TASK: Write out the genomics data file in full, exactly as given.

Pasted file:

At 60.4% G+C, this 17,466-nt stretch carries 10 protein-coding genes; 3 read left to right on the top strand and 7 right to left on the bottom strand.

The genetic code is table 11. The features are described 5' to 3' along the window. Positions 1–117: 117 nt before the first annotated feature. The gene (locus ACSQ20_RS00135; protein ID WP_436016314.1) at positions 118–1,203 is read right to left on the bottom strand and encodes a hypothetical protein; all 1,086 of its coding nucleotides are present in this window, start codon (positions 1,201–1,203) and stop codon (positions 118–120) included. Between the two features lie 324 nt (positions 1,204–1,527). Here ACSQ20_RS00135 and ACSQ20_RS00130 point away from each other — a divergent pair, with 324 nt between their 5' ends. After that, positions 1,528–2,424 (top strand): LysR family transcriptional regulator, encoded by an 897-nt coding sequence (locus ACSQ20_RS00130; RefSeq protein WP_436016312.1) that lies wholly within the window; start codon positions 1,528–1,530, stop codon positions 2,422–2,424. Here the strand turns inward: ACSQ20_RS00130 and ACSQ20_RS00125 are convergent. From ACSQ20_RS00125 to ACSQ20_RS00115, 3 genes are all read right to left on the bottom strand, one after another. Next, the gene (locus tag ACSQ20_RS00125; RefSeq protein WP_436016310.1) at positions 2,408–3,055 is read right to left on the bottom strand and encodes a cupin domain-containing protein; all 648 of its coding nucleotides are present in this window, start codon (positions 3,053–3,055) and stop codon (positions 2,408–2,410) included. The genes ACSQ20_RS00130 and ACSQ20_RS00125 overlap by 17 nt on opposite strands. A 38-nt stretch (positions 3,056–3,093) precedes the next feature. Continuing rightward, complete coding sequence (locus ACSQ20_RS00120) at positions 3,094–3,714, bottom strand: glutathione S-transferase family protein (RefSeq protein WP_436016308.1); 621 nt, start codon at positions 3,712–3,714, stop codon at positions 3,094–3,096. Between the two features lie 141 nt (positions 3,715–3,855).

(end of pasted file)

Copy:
At 60.4% G+C, this 17,466-nt stretch carries 10 protein-coding genes; 3 read left to right on the top strand and 7 right to left on the bottom strand.

The genetic code is table 11. The features are described 5' to 3' along the window. Positions 1–117: 117 nt before the first annotated feature. The gene (locus ACSQ20_RS00135; protein ID WP_436016314.1) at positions 118–1,203 is read right to left on the bottom strand and encodes a hypothetical protein; all 1,086 of its coding nucleotides are present in this window, start codon (positions 1,201–1,203) and stop codon (positions 118–120) included. Between the two features lie 324 nt (positions 1,204–1,527). Here ACSQ20_RS00135 and ACSQ20_RS00130 point away from each other — a divergent pair, with 324 nt between their 5' ends. After that, positions 1,528–2,424 (top strand): LysR family transcriptional regulator, encoded by an 897-nt coding sequence (locus ACSQ20_RS00130; RefSeq protein WP_436016312.1) that lies wholly within the window; start codon positions 1,528–1,530, stop codon positions 2,422–2,424. Here the strand turns inward: ACSQ20_RS00130 and ACSQ20_RS00125 are convergent. From ACSQ20_RS00125 to ACSQ20_RS00115, 3 genes are all read right to left on the bottom strand, one after another. Next, the gene (locus tag ACSQ20_RS00125; RefSeq protein WP_436016310.1) at positions 2,408–3,055 is read right to left on the bottom strand and encodes a cupin domain-containing protein; all 648 of its coding nucleotides are present in this window, start codon (positions 3,053–3,055) and stop codon (positions 2,408–2,410) included. The genes ACSQ20_RS00130 and ACSQ20_RS00125 overlap by 17 nt on opposite strands. A 38-nt stretch (positions 3,056–3,093) precedes the next feature. Continuing rightward, complete coding sequence (locus ACSQ20_RS00120) at positions 3,094–3,714, bottom strand: glutathione S-transferase family protein (RefSeq protein WP_436016308.1); 621 nt, start codon at positions 3,712–3,714, stop codon at positions 3,094–3,096. Between the two features lie 141 nt (positions 3,715–3,855).